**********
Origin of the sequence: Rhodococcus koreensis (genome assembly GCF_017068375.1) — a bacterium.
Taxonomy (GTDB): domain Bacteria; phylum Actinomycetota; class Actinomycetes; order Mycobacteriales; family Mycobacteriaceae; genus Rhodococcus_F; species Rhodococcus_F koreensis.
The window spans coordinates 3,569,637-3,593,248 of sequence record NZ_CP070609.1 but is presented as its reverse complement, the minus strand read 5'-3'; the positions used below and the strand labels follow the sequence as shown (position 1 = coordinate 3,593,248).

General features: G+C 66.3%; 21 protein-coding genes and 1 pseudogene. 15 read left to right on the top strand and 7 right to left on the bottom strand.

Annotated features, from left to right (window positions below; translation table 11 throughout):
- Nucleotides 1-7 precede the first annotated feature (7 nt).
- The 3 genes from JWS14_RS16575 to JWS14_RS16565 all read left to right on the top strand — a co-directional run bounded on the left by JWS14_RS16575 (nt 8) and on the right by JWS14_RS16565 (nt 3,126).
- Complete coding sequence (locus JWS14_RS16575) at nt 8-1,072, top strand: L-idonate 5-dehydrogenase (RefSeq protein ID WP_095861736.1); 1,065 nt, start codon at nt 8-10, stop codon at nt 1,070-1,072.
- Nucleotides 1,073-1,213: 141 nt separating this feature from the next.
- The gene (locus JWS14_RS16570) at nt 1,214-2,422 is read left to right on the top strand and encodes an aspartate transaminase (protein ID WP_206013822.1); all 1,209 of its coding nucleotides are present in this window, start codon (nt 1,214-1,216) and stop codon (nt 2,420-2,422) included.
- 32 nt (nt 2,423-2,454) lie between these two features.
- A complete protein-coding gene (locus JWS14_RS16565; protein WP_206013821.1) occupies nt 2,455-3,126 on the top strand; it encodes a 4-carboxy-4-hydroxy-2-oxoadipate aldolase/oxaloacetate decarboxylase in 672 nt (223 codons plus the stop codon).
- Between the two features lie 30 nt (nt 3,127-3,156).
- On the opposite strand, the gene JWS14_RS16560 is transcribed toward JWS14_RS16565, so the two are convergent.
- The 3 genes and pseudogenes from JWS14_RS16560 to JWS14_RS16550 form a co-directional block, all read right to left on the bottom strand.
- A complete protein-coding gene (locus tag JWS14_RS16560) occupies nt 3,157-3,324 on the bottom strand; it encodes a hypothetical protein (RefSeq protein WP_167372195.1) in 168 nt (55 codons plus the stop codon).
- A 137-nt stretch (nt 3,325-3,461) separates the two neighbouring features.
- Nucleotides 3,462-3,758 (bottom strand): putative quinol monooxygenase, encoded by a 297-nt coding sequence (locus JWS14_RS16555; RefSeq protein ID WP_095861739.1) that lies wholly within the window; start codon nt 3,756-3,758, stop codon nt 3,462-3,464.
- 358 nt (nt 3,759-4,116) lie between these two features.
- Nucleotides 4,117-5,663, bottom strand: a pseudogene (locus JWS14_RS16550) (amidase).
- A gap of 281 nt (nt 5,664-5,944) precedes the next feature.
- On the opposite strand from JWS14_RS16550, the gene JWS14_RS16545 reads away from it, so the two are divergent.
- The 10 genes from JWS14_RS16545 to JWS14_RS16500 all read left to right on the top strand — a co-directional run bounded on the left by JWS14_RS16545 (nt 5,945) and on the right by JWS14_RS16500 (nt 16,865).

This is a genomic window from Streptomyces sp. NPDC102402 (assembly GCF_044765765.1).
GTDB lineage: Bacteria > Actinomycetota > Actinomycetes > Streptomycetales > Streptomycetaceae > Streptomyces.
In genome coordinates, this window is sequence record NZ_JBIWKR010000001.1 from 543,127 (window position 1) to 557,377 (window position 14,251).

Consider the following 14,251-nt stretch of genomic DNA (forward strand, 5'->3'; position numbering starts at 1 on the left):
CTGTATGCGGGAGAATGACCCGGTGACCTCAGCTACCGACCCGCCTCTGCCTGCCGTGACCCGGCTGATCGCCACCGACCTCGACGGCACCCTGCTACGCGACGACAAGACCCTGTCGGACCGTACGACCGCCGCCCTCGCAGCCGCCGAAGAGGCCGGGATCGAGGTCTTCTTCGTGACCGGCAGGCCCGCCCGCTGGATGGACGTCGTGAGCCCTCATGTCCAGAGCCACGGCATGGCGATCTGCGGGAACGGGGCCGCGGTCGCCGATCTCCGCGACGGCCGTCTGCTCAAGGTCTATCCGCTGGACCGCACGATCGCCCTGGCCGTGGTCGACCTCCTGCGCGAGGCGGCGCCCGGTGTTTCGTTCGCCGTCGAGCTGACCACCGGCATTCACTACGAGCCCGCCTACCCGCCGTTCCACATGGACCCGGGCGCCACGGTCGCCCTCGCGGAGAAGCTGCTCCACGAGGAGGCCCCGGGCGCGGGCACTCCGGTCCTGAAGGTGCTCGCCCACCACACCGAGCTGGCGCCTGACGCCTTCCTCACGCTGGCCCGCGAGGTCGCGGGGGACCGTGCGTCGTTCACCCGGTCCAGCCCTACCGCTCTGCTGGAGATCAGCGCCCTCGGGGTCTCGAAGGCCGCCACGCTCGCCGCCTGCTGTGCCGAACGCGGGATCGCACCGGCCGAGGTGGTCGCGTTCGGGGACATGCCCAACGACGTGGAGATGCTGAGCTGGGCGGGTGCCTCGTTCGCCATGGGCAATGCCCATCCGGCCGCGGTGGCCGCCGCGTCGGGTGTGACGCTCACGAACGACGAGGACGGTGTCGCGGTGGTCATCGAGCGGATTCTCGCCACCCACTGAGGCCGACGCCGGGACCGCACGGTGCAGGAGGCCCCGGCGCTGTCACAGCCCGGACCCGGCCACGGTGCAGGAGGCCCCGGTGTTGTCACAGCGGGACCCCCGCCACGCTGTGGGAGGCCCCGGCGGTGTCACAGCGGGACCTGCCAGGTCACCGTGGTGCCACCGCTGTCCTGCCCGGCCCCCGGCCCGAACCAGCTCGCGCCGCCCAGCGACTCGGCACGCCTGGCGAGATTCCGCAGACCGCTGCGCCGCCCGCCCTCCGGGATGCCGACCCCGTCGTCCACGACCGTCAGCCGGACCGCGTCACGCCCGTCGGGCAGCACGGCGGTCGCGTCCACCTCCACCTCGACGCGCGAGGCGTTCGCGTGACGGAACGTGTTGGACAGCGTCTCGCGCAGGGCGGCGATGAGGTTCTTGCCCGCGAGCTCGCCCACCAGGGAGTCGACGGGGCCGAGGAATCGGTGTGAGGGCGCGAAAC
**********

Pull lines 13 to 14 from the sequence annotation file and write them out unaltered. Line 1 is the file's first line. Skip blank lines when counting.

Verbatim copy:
- Between the two features lie 30 nt (nt 3,127-3,156).
- On the opposite strand, the gene JWS14_RS16560 is transcribed toward JWS14_RS16565, so the two are convergent.